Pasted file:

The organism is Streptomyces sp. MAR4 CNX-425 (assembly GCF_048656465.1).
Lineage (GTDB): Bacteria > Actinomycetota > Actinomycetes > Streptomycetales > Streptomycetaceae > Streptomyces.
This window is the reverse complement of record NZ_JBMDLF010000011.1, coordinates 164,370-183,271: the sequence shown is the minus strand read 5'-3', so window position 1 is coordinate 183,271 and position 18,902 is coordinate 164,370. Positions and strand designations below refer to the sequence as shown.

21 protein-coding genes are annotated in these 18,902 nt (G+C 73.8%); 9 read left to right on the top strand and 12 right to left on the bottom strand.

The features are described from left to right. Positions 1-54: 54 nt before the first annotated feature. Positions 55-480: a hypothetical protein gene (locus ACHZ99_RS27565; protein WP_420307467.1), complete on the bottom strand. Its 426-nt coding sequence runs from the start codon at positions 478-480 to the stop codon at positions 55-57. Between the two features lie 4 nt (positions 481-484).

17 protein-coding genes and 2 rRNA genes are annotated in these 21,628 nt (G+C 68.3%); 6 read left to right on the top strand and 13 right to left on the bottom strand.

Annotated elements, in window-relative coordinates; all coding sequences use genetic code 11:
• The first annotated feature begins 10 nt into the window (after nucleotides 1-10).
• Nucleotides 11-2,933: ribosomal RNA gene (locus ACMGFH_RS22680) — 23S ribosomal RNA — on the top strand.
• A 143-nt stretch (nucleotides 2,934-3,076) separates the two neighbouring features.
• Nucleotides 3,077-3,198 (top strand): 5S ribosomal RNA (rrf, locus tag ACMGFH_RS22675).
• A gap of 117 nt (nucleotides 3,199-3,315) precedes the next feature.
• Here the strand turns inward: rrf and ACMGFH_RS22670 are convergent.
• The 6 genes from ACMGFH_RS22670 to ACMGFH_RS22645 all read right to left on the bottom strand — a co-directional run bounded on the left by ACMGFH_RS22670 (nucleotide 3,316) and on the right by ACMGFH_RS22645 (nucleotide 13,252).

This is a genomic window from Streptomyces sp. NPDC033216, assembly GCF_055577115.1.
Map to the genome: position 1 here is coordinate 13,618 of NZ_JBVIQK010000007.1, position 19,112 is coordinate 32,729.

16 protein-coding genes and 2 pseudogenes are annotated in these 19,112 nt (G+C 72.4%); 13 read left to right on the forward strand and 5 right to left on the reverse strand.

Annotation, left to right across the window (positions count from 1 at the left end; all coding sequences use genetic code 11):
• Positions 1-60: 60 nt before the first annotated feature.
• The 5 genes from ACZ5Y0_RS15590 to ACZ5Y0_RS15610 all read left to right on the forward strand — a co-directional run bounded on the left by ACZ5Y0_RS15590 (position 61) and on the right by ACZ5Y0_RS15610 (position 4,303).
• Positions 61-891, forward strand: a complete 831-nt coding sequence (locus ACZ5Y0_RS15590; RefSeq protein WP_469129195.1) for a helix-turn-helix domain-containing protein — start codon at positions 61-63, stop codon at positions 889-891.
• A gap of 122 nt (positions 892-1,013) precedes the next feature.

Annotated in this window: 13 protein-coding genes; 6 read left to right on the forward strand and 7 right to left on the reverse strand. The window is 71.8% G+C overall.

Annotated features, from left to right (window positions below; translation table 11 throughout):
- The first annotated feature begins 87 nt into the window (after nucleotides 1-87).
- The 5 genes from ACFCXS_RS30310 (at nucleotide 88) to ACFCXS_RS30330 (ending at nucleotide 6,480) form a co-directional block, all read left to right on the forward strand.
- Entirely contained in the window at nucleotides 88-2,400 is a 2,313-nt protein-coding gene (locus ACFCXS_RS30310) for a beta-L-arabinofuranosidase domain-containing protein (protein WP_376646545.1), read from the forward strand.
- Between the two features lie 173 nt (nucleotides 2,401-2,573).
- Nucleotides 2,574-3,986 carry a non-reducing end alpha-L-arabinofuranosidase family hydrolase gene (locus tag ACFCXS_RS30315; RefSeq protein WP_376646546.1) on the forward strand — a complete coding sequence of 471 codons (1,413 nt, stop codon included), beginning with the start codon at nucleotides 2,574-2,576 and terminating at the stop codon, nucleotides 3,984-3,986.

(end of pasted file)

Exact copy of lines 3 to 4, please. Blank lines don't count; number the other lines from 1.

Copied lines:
This window is the reverse complement of record NZ_JBMDLF010000011.1, coordinates 164,370-183,271: the sequence shown is the minus strand read 5'-3', so window position 1 is coordinate 183,271 and position 18,902 is coordinate 164,370. Positions and strand designations below refer to the sequence as shown.

21 protein-coding genes are annotated in these 18,902 nt (G+C 73.8%); 9 read left to right on the top strand and 12 right to left on the bottom strand.